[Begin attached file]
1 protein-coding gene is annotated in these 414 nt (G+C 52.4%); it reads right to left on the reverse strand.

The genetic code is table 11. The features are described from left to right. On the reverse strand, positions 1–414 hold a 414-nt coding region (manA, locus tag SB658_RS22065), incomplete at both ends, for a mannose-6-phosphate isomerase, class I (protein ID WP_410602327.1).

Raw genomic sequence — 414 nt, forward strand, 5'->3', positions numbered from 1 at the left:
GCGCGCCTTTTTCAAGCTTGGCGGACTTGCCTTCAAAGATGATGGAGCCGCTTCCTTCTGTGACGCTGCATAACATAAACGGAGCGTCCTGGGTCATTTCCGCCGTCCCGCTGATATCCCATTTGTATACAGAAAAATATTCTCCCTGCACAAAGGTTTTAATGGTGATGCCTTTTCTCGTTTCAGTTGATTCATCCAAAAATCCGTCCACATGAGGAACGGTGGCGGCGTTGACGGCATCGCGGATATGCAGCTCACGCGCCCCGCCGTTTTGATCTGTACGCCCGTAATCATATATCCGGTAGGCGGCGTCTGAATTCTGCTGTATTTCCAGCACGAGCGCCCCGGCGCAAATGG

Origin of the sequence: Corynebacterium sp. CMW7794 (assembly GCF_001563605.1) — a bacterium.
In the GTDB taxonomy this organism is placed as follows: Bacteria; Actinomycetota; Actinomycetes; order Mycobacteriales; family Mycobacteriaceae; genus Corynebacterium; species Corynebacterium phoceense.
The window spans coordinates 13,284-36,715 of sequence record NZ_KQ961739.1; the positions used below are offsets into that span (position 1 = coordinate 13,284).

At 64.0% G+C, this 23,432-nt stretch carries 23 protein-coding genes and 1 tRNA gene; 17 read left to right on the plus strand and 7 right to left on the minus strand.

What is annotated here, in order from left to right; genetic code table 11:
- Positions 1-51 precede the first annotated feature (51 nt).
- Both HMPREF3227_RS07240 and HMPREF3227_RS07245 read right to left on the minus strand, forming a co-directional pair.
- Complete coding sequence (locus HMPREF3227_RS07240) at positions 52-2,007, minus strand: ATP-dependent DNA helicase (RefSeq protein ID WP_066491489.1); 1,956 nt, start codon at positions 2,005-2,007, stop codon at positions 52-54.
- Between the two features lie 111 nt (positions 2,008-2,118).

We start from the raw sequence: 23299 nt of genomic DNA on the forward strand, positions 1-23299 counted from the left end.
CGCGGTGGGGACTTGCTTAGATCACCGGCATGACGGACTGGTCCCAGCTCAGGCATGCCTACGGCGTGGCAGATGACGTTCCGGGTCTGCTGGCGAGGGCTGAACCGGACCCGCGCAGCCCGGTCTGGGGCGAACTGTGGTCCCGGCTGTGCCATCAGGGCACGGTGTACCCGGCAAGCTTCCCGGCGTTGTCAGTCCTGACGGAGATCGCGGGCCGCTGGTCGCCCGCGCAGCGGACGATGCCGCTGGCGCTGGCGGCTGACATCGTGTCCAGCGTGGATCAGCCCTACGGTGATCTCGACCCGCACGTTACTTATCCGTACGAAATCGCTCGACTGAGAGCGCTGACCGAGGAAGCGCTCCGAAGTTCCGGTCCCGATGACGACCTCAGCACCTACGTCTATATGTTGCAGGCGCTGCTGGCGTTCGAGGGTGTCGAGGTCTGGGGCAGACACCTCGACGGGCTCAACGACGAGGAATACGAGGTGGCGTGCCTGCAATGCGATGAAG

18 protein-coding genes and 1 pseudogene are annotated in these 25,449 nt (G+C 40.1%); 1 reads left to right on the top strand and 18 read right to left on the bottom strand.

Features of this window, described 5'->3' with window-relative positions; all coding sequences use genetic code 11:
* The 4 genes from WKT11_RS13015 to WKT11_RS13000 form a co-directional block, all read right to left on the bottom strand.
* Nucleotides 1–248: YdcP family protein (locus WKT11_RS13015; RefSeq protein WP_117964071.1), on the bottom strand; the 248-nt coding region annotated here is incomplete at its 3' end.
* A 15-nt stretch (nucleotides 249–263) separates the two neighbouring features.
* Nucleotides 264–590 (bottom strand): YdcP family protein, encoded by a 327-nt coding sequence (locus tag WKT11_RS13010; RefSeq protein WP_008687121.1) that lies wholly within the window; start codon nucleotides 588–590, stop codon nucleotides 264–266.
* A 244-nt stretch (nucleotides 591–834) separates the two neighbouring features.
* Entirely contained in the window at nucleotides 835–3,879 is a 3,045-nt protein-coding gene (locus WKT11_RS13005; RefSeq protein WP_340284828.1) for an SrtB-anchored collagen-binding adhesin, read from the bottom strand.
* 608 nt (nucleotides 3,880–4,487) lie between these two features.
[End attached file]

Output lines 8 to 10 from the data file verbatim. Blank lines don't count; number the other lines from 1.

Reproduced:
At 64.0% G+C, this 23,432-nt stretch carries 23 protein-coding genes and 1 tRNA gene; 17 read left to right on the plus strand and 7 right to left on the minus strand.

What is annotated here, in order from left to right; genetic code table 11:
- Positions 1-51 precede the first annotated feature (51 nt).